“From this we learn that a wise prince sees to it that never, in order to attack someone, does he become the ally of a prince more powerful than himself, except when necessity forces him, as I said above. If you win, you are the powerful king’s prisoner, and wise princes avoid as much as they can being in other men’s power.” Niccolò Machiavelli
Niccolò Machiavelli’s name gives us the commonly used word “Machiavellian”, which indicates a dangerous sort of unscrupulous cunning. Thus, a Machiavellian person – the kind of person who devises and carries out Machiavellian plans – is clever and scheming in deeply unethical ways.
Machiavelli was a diplomat, public official, and theorist of political power who rose to prominence in the Italian city-state of Florence at the turn of the 16th century. After his death in 1527, his name became a byword for evil. He was depicted or mentioned in many literary works, perhaps most prominently in his incarnation as the sinister Machiavel, whose self-congratulatory speech introduces Christopher Marlowe’s The Jew of Malta (first performed in 1592). Here, Machiavel boasts of his own ruthlessness and amorality; he gloats that even those who hate him follow his advice in their respective quests for power.
During Machiavelli’s lifetime, the Italian peninsula was divided into small, mutually distrustful, frequently warring states, the most powerful being Florence, Milan, Naples, Venice, and the Papal States (since the popes of the time ruled substantial territories and deployed their own armies). These were manipulated, when not outright invaded, by the major European powers of the time: France, Spain, and the Holy Roman Empire.
Machiavelli is best known for his short book The Prince (in Italian, Il Principe), which he composed in 1513, though it was not formally published until 1532, several years after his death. The Prince falls within a literary genre established during the Middle Ages, with precursors in ancient times, called “mirrors for princes”. These took the form of advice manuals for new rulers. The Prince followed this tradition in instructing political rulers how best to pursue security for the state and glory for themselves. However, it was innovative in three ways.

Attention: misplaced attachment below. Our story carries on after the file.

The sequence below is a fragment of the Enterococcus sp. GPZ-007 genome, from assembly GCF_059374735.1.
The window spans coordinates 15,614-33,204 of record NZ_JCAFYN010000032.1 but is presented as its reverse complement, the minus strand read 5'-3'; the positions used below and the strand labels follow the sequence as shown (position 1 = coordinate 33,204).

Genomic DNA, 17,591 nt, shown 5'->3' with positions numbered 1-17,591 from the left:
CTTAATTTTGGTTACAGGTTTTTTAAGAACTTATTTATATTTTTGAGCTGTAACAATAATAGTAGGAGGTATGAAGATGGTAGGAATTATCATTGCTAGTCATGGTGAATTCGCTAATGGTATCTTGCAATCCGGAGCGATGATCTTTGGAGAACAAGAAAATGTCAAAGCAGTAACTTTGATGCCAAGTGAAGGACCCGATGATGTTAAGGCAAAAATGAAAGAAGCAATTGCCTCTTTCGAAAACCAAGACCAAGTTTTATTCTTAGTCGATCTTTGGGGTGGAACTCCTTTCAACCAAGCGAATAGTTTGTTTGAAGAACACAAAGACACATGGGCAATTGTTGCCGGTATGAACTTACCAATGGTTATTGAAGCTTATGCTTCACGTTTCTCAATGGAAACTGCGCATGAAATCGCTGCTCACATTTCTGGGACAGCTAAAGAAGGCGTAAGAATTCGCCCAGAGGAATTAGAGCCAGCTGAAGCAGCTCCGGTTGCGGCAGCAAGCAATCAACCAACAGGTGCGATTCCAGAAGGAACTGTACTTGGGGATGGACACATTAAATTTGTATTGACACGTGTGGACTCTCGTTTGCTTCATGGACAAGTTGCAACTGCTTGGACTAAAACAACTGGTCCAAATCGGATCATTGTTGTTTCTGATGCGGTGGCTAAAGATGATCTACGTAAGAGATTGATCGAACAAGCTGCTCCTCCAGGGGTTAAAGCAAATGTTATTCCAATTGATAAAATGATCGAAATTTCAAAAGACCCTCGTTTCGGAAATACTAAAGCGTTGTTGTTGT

First, Machiavelli aimed his book particularly at princes who obtain political power through usurpation or conquest, rather than at hereditary rulers who would, in his view, face fewer problems.
Second, unlike his medieval and Renaissance predecessors, Machiavelli did not portray the state or its ruler as subject to religious oversight or moral restraints. He made no attempt to show what a pious and morally ideal prince would be like.
Third, and most notoriously, The Prince shocked European society because of the methods that it recommended, including, where expedient, betrayals, purges, and assassinations.
More generally, Machiavelli urged a prince to cultivate and display what he called virtù, but by this he did not mean moral virtue as we ordinarily understand it. He was not thinking of virtues of character such as fairness and honesty, but of an amoral political virtuosity. A prince must, as and when needed, be as strong and forceful as a lion or as cunning as a fox. Above all, the virtù of a successful prince should include a masterful flexibility of action.